A MAYOR DISOWNED! Dem Party, Unions Push Charter Change For Firefighters
By Tony West, July 25, 2013, Philadelphia Record
Not stated – but plain as day – is the fact this city’s Democratic leaders have, in effect, deposed the Mayor from any citywide leadership role in his own party. That change occurred Tuesday when a broad-based coalition of Philadelphia’s political and labor leaders formally launched a drive to change the City Charter so Mayor Michael Nutter would be subject to binding-arbitration awards to sharply limit his ability to constantly appeal them in court. Meeting at the Firefighters & Paramedics Union Local 22 hall in Northern Liberties were a phalanx of City Council Members from both parties, State Senators and Representatives, leaders of the city’s most-powerful public- and private-sector unions, and the Chair of Democratic City Committee, Congressman Bob Brady. The Mayor has been locked in bitter stalemates with city unions since he entered office. The city’s firefighters and paramedics have gone for more than four years without a contract; and they are not alone. Specifically, the proposed charter change would require the Mayor to obtain the approval of City Council before he could proceed with legal challenges to future binding-arbitration awards. Public-safety workers lack the right to strike. In compensation for that, their labor contracts are subject to binding arbitration in the event their union and the administration cannot sign an agreement. But Nutter has stalled implementation of the firefighters’ contracts by repeatedly appealing these awards. All administration appeals to date have been rejected by the courts, but Nutter has simply restarted the appeals process each time, leaving the firefighters in limbo. (read article)

BART, labor unions busy swaying public perception
Eric Young, July 25, San Francisco Business Times
Things don’t appear to be going well at the contract talks between BART and its unions. How do I know? Because both sides are sending out dueling press releases and informational items to reporters. When both sides are emailing vitriol, it’s generally a sign that they are not getting close to an agreement. In the last few days I have seen one of BART’s major unions, SEIU Local 1021, send out an email that claims BART’s lead negotiator, Thomas Hock, “has a history of inciting strikes and stalling negotiations.” A separate SEIU email said Hock “has a history of using scorched earth tactics, inciting strikes and unfair labor practice claims.” BART, for its part, sent out an email called “Just the Facts” that includes information about Hock. He he has had two unfair labor practice charges filed against him, BART said. One was withdrawn and in the other case there was no evidence of bad faith bargaining found, BART said. Yet another BART email reprinted a story that appeared in the San Jose Mercury News and other newspapers. The article describes how half of the $69 million in new revenue BART has taken in since 2010 has gone toward the rising cost of employee health care and pensions. (read article)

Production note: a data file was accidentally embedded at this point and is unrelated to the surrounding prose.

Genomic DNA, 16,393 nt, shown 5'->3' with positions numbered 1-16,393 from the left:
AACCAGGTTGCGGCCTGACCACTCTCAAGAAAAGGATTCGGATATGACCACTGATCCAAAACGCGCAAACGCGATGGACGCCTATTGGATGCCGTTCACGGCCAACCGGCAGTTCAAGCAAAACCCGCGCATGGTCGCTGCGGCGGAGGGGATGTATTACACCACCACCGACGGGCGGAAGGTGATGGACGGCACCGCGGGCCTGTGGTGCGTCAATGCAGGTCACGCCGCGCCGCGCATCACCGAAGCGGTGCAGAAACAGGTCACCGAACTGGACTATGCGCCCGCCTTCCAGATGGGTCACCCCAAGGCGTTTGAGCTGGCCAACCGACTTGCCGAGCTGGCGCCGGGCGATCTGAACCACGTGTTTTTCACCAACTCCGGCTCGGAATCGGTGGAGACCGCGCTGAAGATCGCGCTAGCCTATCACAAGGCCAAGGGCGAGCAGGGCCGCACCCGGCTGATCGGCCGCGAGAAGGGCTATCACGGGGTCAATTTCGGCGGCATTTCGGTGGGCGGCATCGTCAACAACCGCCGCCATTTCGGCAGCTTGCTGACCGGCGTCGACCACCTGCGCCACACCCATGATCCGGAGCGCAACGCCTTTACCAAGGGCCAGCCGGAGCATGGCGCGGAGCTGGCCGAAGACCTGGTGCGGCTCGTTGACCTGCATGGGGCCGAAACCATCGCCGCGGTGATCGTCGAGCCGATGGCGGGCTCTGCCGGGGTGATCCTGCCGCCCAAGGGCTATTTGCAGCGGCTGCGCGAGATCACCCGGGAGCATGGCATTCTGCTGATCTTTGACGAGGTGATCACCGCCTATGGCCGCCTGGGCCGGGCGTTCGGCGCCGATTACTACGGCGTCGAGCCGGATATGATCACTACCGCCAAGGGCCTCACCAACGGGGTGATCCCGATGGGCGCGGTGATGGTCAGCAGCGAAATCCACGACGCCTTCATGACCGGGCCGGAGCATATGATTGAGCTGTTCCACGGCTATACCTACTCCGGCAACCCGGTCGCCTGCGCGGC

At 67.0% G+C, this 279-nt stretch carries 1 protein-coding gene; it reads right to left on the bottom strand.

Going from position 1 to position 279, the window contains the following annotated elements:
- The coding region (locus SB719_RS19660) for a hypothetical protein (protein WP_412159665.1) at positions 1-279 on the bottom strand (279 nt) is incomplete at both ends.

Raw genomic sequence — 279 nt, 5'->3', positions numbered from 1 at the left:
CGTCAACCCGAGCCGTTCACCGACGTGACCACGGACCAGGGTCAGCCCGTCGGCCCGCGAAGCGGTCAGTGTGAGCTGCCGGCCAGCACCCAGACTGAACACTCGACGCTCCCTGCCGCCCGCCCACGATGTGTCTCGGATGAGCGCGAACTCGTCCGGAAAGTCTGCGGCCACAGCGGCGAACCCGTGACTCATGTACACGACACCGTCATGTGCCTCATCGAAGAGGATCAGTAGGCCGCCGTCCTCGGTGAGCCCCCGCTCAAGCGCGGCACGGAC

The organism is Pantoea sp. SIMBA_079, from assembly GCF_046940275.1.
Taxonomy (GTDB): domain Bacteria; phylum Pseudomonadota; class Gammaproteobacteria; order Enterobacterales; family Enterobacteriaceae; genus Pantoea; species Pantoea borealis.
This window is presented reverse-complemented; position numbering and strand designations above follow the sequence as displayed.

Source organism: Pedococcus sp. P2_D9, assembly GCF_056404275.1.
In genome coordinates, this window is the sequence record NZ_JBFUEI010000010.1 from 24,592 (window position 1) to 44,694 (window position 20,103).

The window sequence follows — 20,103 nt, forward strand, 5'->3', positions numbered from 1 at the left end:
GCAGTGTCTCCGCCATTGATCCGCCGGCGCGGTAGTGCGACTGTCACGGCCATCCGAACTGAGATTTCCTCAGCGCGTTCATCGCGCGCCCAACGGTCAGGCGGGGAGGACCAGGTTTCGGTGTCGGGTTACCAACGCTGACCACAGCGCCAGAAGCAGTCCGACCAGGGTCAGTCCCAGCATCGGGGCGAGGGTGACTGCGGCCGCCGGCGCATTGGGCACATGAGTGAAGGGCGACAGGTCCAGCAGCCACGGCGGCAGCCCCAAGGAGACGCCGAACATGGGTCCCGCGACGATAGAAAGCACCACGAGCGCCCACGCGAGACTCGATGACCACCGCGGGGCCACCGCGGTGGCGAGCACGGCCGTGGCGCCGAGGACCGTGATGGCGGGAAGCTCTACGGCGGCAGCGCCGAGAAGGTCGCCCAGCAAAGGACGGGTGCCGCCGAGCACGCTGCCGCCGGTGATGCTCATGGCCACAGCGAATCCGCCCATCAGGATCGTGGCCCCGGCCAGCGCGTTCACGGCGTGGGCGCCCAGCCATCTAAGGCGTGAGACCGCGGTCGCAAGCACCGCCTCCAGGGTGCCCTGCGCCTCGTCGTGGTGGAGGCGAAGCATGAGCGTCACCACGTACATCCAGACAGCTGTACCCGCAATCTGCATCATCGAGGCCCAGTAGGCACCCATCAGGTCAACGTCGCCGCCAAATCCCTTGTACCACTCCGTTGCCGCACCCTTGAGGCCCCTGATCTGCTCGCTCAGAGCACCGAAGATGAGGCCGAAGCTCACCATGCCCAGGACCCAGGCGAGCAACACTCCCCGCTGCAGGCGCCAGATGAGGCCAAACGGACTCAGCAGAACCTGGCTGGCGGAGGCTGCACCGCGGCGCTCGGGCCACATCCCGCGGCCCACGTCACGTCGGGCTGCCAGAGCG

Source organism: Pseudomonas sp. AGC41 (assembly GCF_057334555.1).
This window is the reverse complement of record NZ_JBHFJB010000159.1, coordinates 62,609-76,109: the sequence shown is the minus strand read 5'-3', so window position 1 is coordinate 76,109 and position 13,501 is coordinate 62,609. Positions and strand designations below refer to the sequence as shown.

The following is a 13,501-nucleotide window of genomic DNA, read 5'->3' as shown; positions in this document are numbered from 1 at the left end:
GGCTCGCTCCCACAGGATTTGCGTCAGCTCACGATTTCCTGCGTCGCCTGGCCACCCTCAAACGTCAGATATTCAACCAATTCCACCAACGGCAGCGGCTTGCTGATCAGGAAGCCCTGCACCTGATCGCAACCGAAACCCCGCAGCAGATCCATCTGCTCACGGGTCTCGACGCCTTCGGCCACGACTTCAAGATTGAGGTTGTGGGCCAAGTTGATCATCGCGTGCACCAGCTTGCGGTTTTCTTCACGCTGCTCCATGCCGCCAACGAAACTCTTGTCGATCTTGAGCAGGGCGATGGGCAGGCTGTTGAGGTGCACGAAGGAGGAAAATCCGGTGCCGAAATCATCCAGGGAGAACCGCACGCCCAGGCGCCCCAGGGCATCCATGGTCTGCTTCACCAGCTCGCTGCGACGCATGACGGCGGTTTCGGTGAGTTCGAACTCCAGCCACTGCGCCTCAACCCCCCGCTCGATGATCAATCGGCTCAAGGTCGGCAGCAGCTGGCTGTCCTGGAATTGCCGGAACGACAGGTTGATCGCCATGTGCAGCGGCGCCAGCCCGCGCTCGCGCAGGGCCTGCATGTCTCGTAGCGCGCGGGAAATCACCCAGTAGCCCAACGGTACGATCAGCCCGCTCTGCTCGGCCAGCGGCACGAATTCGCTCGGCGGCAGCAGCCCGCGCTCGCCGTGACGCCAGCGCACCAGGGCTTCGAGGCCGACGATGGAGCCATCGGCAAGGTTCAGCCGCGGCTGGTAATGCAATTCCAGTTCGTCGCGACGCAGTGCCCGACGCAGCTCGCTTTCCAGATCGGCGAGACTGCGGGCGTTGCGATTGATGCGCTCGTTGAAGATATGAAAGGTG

Holyoke Walmart plan bashed at rally
By Mike Plaisance, July 25, 2013, Massachusetts Live
About 100 neighbors, labor union members and politicians attended a rally Thursday to protest Walmart’s plan to open a supercenter on Whiting Farms Road. “Walmart, Holyoke isn’t for you. We don’t want it. Holyoke can do better,” said Jason Garand, business manager of Local 108, New England Regional Council of Carpenters. A 160,000-square-foot Walmart would clog already traffic-congested streets in the area near the Holyoke Mall at Ingleside, especially at the holidays. It also would add light and noise pollution, said Gordon Drive resident Terri Laramee, of the anti-Walmart group Holyoke First. “This is all combined to be an increased environmental hazard on all levels,” Laramee said. Walmart deceives the community by promising jobs and tax revenue, said Ward 4 resident James Bickford, of the group Stop Walmart in Holyoke. The truth is, Bickford said, the low-waged workers must get government subsidies to survive and Walmart’s low prices hurt the economy by driving out existing businesses. “These are jobs that keep people in poverty,” Bickford said. (read article)

California Close to Granting Big Labor Protections from Disclosure
by Trey Kovacs, July 24, 2013, Workplace Choice